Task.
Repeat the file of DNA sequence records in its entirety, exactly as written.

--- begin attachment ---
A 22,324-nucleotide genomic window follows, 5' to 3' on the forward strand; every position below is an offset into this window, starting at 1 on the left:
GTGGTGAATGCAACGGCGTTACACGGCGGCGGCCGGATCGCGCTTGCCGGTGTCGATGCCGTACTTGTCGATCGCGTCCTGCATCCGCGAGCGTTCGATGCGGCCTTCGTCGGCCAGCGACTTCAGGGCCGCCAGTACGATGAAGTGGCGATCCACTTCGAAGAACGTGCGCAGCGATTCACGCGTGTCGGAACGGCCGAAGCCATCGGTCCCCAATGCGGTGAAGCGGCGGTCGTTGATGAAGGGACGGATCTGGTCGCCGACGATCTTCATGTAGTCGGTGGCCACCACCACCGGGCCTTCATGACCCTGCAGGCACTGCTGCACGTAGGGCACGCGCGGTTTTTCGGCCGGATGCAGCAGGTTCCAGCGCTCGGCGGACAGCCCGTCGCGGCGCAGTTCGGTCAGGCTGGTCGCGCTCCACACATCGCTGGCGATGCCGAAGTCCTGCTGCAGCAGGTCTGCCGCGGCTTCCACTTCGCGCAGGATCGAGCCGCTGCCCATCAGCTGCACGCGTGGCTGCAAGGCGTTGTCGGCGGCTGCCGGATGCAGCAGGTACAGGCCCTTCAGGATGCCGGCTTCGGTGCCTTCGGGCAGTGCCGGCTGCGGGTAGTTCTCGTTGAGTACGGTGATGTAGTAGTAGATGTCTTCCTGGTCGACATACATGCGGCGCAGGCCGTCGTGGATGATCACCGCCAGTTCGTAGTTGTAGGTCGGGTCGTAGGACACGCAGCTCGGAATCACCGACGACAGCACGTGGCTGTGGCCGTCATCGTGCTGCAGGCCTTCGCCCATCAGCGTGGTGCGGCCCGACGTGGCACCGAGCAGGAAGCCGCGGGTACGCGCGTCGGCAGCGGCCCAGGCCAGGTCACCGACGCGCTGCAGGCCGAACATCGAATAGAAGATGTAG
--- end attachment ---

A 22,324-nucleotide genomic window follows, 5' to 3' on the forward strand; every position below is an offset into this window, starting at 1 on the left:
GTGGTGAATGCAACGGCGTTACACGGCGGCGGCCGGATCGCGCTTGCCGGTGTCGATGCCGTACTTGTCGATCGCGTCCTGCATCCGCGAGCGTTCGATGCGGCCTTCGTCGGCCAGCGACTTCAGGGCCGCCAGTACGATGAAGTGGCGATCCACTTCGAAGAACGTGCGCAGCGATTCACGCGTGTCGGAACGGCCGAAGCCATCGGTCCCCAATGCGGTGAAGCGGCGGTCGTTGATGAAGGGACGGATCTGGTCGCCGACGATCTTCATGTAGTCGGTGGCCACCACCACCGGGCCTTCATGACCCTGCAGGCACTGCTGCACGTAGGGCACGCGCGGTTTTTCGGCCGGATGCAGCAGGTTCCAGCGCTCGGCGGACAGCCCGTCGCGGCGCAGTTCGGTCAGGCTGGTCGCGCTCCACACATCGCTGGCGATGCCGAAGTCCTGCTGCAGCAGGTCTGCCGCGGCTTCCACTTCGCGCAGGATCGAGCCGCTGCCCATCAGCTGCACGCGTGGCTGCAAGGCGTTGTCGGCGGCTGCCGGATGCAGCAGGTACAGGCCCTTCAGGATGCCGGCTTCGGTGCCTTCGGGCAGTGCCGGCTGCGGGTAGTTCTCGTTGAGTACGGTGATGTAGTAGTAGATGTCTTCCTGGTCGACATACATGCGGCGCAGGCCGTCGTGGATGATCACCGCCAGTTCGTAGTTGTAGGTCGGGTCGTAGGACACGCAGCTCGGAATCACCGACGACAGCACGTGGCTGTGGCCGTCATCGTGCTGCAGGCCTTCGCCCATCAGCGTGGTGCGGCCCGACGTGGCACCGAGCAGGAAGCCGCGGGTACGCGCGTCGGCAGCGGCCCAGGCCAGGTCACCGACGCGCTGCAGGCCGAACATCGAATAGAAGATGTAG